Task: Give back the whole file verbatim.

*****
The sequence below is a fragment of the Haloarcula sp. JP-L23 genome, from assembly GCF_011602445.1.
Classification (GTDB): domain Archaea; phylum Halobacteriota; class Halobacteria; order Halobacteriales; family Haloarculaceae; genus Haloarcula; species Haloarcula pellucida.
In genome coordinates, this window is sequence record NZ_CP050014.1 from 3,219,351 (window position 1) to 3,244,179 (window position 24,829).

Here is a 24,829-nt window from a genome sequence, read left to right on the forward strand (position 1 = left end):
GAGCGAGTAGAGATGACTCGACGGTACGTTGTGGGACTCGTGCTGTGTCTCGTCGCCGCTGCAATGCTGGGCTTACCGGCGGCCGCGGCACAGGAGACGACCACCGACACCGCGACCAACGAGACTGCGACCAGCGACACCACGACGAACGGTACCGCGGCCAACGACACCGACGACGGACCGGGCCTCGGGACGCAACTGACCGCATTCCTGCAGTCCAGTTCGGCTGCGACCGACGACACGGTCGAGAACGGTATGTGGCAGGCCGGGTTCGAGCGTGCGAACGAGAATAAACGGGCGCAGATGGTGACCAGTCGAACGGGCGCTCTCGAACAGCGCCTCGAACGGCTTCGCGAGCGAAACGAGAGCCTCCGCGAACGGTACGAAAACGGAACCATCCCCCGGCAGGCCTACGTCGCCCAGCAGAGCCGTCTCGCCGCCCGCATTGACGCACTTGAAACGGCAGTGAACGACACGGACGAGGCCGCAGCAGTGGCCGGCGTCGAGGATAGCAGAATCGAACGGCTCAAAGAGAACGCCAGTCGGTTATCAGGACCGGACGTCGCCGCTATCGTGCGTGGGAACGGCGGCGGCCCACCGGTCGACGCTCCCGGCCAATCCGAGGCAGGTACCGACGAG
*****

The sequence below is a fragment of the Haloarcula sp. JP-L23 genome, from assembly GCF_011602445.1.
Classification (GTDB): domain Archaea; phylum Halobacteriota; class Halobacteria; order Halobacteriales; family Haloarculaceae; genus Haloarcula; species Haloarcula pellucida.
In genome coordinates, this window is sequence record NZ_CP050014.1 from 3,219,351 (window position 1) to 3,244,179 (window position 24,829).

Here is a 24,829-nt window from a genome sequence, read left to right on the forward strand (position 1 = left end):
GAGCGAGTAGAGATGACTCGACGGTACGTTGTGGGACTCGTGCTGTGTCTCGTCGCCGCTGCAATGCTGGGCTTACCGGCGGCCGCGGCACAGGAGACGACCACCGACACCGCGACCAACGAGACTGCGACCAGCGACACCACGACGAACGGTACCGCGGCCAACGACACCGACGACGGACCGGGCCTCGGGACGCAACTGACCGCATTCCTGCAGTCCAGTTCGGCTGCGACCGACGACACGGTCGAGAACGGTATGTGGCAGGCCGGGTTCGAGCGTGCGAACGAGAATAAACGGGCGCAGATGGTGACCAGTCGAACGGGCGCTCTCGAACAGCGCCTCGAACGGCTTCGCGAGCGAAACGAGAGCCTCCGCGAACGGTACGAAAACGGAACCATCCCCCGGCAGGCCTACGTCGCCCAGCAGAGCCGTCTCGCCGCCCGCATTGACGCACTTGAAACGGCAGTGAACGACACGGACGAGGCCGCAGCAGTGGCCGGCGTCGAGGATAGCAGAATCGAACGGCTCAAAGAGAACGCCAGTCGGTTATCAGGACCGGACGTCGCCGCTATCGTGCGTGGGAACGGCGGCGGCCCACCGGTCGACGCTCCCGGCCAATCCGAGGCAGGTACCGACGAG